Given the following client code:

var obj = new Class1();

Is there any way to modify the constructor of Class1 so that it will actually return a subclass (or some other alternate implementation) instead?

I would like obj to get one of two different implementations, depending on some condition. Obviously, I could change to using a factory or DI framework, but I'd like to avoid changing the client code, if possible.

I assume the answer is no, but I wonder if there's some clever way of making that happen.

  • 6
    We are considering adding a feature "extension new" which would essentially allow you to make a static factory method that would be called when the "new" operator is used, much as extension methods are called when the "." operator is used. It would be a nice syntactic sugar for the factory. If you have a really awesome scenario where this sort of pattern would be useful, I'd love to see an example. – Eric Lippert Feb 28 '10 at 20:26
  • 1
    @Eric: while it's not a C# example specifically, I've come across a situation where this would be useful in C++. I'm developing a cross-platform library, and it'd be really useful for a platform-agnostic ABC to be able to return a platform-specific derived class instance from it's constructor. I'm sure there must be similar situations to be found when developing with C#. – Mac Mar 9 '10 at 22:01
  • @Eric Lippert - I have a real-world scenario for you! blog.hackensplat.com/2010/09/construct-something-else-c.html – billpg Sep 13 '10 at 11:29

You can replace the constructor with a factory method, and return whatever you like, depending on the parameters:

public Class2 : Class1 {}

public static Class1 CreateClass1(bool returnDerivedClass)
    if (returnDerivedClass)
        return new Class2();
        return new Class1();

This is not possible.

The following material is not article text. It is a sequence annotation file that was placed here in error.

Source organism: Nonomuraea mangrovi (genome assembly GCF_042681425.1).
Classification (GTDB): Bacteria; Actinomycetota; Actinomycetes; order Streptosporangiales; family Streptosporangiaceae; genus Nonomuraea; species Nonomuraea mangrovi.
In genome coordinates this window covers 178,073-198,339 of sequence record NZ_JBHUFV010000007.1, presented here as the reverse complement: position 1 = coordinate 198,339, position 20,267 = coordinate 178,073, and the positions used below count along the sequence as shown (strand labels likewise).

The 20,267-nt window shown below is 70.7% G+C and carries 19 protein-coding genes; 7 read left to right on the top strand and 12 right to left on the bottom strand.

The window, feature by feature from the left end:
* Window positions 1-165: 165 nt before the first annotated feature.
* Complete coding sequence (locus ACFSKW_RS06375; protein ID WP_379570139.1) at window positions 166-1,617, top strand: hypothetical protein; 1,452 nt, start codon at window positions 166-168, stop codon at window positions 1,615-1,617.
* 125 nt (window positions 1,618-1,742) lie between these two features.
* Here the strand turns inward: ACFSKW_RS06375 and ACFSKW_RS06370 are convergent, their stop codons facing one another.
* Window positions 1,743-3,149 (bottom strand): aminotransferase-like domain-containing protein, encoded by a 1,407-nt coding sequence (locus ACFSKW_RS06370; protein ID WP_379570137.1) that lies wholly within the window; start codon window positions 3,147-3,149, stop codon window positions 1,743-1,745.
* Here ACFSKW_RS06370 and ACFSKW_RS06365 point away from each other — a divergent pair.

Clever workarounds include replacing the constructor with a static function or (not recommended) using a wrapper around the base class, and creating different wrapped classes.


For things like these you want to check out the Factory pattern. In addition, depending on your needs, I'd recommend looking at general methods to reduce coupling. Your call to the constructor of the class is the hardest coupling you can have in a program and makes things like swapping the implementation out a hassle, as you found out yourself.

Read about "Inversion of control" and "Dependency Injection", maybe that's what you really look for.

A nice library can be found here.


Use an injection library. The link below presents a great list of injection libraries out there and comparison of their performance


I would suggest however that performance is rarely a criteria you would choose an injection library on, most applications wouldn't instantiate the number of objects this guy has used in his tests. I'm using NInject which does the job well, however if I were to start another project I'd probably give simpleinjector a go, it seems to have all the features I use in NInject and it does well in the performance comparisons.

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